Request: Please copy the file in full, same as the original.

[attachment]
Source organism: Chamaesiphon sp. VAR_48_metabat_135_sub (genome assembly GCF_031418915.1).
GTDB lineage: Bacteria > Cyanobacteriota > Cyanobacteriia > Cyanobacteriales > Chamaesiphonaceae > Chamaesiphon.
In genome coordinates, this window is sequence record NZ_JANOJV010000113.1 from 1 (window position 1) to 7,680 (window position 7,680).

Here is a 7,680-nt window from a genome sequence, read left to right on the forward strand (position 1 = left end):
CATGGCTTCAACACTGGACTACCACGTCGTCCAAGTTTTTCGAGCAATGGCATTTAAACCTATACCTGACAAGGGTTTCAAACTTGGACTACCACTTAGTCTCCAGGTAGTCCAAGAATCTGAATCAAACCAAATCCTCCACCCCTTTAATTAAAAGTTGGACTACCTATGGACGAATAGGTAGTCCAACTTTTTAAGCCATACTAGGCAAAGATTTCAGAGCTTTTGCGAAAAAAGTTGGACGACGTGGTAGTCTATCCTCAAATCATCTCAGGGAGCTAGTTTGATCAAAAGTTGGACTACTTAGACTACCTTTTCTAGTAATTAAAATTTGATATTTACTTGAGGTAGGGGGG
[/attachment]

Source organism: Chamaesiphon sp. VAR_48_metabat_135_sub (genome assembly GCF_031418915.1).
GTDB lineage: Bacteria > Cyanobacteriota > Cyanobacteriia > Cyanobacteriales > Chamaesiphonaceae > Chamaesiphon.
In genome coordinates, this window is sequence record NZ_JANOJV010000113.1 from 1 (window position 1) to 7,680 (window position 7,680).

Here is a 7,680-nt window from a genome sequence, read left to right on the forward strand (position 1 = left end):
CATGGCTTCAACACTGGACTACCACGTCGTCCAAGTTTTTCGAGCAATGGCATTTAAACCTATACCTGACAAGGGTTTCAAACTTGGACTACCACTTAGTCTCCAGGTAGTCCAAGAATCTGAATCAAACCAAATCCTCCACCCCTTTAATTAAAAGTTGGACTACCTATGGACGAATAGGTAGTCCAACTTTTTAAGCCATACTAGGCAAAGATTTCAGAGCTTTTGCGAAAAAAGTTGGACGACGTGGTAGTCTATCCTCAAATCATCTCAGGGAGCTAGTTTGATCAAAAGTTGGACTACTTAGACTACCTTTTCTAGTAATTAAAATTTGATATTTACTTGAGGTAGGGGGG